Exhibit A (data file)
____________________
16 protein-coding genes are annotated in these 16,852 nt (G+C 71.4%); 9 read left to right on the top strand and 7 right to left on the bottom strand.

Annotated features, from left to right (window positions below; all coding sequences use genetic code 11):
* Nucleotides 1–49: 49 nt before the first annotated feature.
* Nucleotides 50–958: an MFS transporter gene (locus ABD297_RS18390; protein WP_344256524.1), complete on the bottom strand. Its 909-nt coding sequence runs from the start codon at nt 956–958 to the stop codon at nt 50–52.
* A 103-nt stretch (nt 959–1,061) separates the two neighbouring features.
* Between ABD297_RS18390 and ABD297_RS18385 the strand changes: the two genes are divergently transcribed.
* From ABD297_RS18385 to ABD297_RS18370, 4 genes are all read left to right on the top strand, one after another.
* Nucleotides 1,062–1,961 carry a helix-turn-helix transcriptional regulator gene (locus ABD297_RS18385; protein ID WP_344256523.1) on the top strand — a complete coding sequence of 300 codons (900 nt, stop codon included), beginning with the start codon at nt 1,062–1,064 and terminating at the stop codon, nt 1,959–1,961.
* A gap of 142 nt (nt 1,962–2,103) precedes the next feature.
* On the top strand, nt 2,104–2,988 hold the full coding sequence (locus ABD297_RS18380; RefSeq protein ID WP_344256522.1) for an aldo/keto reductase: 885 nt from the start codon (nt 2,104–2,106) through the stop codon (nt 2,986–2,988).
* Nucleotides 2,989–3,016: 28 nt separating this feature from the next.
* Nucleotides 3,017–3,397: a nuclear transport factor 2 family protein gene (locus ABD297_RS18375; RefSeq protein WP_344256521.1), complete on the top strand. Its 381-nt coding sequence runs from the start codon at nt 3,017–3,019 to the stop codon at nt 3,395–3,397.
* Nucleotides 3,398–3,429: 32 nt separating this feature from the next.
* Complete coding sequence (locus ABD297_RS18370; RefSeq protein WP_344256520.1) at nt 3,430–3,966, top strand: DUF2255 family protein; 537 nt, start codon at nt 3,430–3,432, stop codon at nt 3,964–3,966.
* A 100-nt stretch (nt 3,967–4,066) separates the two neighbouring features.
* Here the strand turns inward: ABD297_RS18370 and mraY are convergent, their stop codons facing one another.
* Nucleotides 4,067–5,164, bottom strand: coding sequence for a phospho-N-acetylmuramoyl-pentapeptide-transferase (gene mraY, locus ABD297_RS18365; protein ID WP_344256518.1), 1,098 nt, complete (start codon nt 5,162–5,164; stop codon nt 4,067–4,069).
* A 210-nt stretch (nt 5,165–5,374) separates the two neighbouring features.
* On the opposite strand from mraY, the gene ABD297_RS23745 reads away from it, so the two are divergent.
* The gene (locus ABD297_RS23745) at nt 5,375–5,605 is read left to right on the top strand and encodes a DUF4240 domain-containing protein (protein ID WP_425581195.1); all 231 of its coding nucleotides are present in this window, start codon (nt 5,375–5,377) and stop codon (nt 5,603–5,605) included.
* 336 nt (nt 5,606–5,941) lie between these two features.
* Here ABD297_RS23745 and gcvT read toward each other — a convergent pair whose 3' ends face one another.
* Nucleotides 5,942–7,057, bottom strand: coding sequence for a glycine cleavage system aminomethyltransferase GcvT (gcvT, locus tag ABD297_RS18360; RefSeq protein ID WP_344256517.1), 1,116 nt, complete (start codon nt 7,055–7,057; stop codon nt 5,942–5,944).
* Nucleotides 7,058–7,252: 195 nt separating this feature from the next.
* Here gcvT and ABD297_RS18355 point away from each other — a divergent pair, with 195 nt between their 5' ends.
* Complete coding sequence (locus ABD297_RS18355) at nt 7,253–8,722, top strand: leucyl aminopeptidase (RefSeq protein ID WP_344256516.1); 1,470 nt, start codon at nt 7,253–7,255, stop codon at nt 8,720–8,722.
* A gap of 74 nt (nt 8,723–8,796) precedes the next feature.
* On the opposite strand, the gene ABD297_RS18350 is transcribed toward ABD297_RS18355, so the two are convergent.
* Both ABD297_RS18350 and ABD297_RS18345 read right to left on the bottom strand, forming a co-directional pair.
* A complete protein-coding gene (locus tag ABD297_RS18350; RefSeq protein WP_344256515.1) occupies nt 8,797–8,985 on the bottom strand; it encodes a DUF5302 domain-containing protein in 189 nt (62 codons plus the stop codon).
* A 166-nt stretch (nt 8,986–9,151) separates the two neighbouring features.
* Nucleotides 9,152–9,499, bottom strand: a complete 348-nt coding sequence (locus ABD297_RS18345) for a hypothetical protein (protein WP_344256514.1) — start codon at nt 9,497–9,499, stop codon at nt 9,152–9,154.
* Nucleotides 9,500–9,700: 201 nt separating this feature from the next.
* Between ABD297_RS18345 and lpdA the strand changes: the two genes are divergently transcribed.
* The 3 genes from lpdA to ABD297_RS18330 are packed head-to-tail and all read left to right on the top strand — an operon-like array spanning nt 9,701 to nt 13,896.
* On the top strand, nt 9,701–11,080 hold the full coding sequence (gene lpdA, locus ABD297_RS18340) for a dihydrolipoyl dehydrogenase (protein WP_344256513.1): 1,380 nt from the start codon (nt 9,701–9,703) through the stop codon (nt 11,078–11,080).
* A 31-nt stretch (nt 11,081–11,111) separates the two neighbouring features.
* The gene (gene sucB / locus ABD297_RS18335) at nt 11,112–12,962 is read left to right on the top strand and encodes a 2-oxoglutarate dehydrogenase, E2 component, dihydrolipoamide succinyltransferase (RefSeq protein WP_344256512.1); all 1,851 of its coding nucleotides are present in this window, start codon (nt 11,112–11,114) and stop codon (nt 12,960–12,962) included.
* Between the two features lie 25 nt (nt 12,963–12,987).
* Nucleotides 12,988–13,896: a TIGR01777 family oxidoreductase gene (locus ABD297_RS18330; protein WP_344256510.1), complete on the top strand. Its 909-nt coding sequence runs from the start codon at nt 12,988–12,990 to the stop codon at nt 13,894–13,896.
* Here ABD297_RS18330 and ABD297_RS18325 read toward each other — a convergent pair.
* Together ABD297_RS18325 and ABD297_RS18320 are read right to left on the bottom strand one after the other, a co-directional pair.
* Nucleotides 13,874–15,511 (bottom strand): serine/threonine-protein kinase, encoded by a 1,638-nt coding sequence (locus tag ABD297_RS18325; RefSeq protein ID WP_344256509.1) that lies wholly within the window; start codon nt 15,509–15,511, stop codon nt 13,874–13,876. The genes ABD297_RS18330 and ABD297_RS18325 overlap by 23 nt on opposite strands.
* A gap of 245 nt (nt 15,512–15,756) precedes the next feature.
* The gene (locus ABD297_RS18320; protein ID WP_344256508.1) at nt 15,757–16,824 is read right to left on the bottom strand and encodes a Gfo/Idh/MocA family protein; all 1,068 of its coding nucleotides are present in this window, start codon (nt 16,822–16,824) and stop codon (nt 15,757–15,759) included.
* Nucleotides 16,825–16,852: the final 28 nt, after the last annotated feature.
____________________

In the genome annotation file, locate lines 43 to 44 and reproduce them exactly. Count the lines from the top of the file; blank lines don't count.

* Nucleotides 13,874–15,511 (bottom strand): serine/threonine-protein kinase, encoded by a 1,638-nt coding sequence (locus tag ABD297_RS18325; RefSeq protein ID WP_344256509.1) that lies wholly within the window; start codon nt 15,509–15,511, stop codon nt 13,874–13,876. The genes ABD297_RS18330 and ABD297_RS18325 overlap by 23 nt on opposite strands.
* A gap of 245 nt (nt 15,512–15,756) precedes the next feature.